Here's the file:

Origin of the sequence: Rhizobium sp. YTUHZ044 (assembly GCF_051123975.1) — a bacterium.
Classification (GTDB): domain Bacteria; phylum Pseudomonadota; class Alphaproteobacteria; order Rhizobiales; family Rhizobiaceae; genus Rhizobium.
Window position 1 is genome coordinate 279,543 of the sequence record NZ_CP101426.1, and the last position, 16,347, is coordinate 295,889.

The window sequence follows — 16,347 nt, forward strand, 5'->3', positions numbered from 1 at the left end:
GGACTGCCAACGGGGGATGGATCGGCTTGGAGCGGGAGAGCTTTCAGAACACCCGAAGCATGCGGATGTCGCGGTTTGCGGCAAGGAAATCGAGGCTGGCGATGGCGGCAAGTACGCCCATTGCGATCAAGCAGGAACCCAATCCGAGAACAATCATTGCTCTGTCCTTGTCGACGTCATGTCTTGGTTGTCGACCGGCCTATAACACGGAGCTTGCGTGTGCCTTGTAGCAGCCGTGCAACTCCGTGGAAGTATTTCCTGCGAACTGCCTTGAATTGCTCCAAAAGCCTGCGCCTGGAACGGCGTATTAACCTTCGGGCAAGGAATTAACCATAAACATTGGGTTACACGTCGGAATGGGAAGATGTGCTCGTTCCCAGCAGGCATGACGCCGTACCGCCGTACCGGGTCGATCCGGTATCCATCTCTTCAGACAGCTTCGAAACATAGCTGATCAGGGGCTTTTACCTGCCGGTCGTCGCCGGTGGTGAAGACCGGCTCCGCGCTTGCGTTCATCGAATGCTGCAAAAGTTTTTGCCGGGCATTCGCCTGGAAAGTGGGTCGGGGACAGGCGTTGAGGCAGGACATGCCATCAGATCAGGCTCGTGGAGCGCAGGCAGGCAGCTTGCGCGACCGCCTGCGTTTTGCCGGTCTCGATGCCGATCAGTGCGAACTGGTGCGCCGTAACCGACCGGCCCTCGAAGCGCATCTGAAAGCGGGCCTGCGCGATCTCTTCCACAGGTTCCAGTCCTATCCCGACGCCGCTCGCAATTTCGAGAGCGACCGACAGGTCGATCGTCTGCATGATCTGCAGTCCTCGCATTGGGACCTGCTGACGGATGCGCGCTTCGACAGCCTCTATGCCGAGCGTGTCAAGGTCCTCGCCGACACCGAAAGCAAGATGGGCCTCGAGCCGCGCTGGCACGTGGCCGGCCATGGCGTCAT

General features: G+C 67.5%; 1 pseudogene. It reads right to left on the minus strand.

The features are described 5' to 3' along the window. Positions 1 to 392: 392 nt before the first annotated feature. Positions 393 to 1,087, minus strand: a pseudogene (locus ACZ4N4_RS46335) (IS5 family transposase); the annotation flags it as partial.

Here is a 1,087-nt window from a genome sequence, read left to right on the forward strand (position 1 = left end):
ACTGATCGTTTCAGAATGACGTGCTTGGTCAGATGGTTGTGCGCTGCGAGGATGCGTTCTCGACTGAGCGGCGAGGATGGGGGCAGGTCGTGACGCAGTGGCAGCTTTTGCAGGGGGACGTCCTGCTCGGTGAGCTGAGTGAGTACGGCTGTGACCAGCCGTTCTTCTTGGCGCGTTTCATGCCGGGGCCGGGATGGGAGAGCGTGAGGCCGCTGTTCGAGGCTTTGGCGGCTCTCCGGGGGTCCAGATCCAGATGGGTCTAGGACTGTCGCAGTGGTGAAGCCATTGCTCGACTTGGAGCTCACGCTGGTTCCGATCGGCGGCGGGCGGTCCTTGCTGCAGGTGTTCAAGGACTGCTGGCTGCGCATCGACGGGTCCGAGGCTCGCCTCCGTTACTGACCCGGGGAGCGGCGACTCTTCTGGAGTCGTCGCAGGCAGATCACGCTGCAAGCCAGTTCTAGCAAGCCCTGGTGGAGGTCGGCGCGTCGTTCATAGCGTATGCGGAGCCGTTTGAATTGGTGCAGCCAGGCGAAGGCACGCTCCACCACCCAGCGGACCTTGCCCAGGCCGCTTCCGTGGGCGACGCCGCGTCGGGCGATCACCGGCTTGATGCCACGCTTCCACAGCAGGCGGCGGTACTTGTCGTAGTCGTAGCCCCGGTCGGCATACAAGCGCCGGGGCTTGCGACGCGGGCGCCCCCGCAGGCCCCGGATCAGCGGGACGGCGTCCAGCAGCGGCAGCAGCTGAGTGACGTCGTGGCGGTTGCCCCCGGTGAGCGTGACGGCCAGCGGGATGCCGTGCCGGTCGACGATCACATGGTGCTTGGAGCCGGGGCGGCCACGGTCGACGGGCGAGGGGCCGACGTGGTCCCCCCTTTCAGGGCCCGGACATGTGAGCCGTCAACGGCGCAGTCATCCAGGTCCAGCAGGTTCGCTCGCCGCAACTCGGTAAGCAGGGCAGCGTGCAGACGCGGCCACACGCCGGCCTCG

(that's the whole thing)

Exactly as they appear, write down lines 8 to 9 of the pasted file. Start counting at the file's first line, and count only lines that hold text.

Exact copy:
Here is a 1,087-nt window from a genome sequence, read left to right on the forward strand (position 1 = left end):
ACTGATCGTTTCAGAATGACGTGCTTGGTCAGATGGTTGTGCGCTGCGAGGATGCGTTCTCGACTGAGCGGCGAGGATGGGGGCAGGTCGTGACGCAGTGGCAGCTTTTGCAGGGGGACGTCCTGCTCGGTGAGCTGAGTGAGTACGGCTGTGACCAGCCGTTCTTCTTGGCGCGTTTCATGCCGGGGCCGGGATGGGAGAGCGTGAGGCCGCTGTTCGAGGCTTTGGCGGCTCTCCGGGGGTCCAGATCCAGATGGGTCTAGGACTGTCGCAGTGGTGAAGCCATTGCTCGACTTGGAGCTCACGCTGGTTCCGATCGGCGGCGGGCGGTCCTTGCTGCAGGTGTTCAAGGACTGCTGGCTGCGCATCGACGGGTCCGAGGCTCGCCTCCGTTACTGACCCGGGGAGCGGCGACTCTTCTGGAGTCGTCGCAGGCAGATCACGCTGCAAGCCAGTTCTAGCAAGCCCTGGTGGAGGTCGGCGCGTCGTTCATAGCGTATGCGGAGCCGTTTGAATTGGTGCAGCCAGGCGAAGGCACGCTCCACCACCCAGCGGACCTTGCCCAGGCCGCTTCCGTGGGCGACGCCGCGTCGGGCGATCACCGGCTTGATGCCACGCTTCCACAGCAGGCGGCGGTACTTGTCGTAGTCGTAGCCCCGGTCGGCATACAAGCGCCGGGGCTTGCGACGCGGGCGCCCCCGCAGGCCCCGGATCAGCGGGACGGCGTCCAGCAGCGGCAGCAGCTGAGTGACGTCGTGGCGGTTGCCCCCGGTGAGCGTGACGGCCAGCGGGATGCCGTGCCGGTCGACGATCACATGGTGCTTGGAGCCGGGGCGGCCACGGTCGACGGGCGAGGGGCCGACGTGGTCCCCCCTTTCAGGGCCCGGACATGTGAGCCGTCAACGGCGCAGTCATCCAGGTCCAGCAGGTTCGCTCGCCGCAACTCGGTAAGCAGGGCAGCGTGCAGACGCGGCCACACGCCGGCCTCG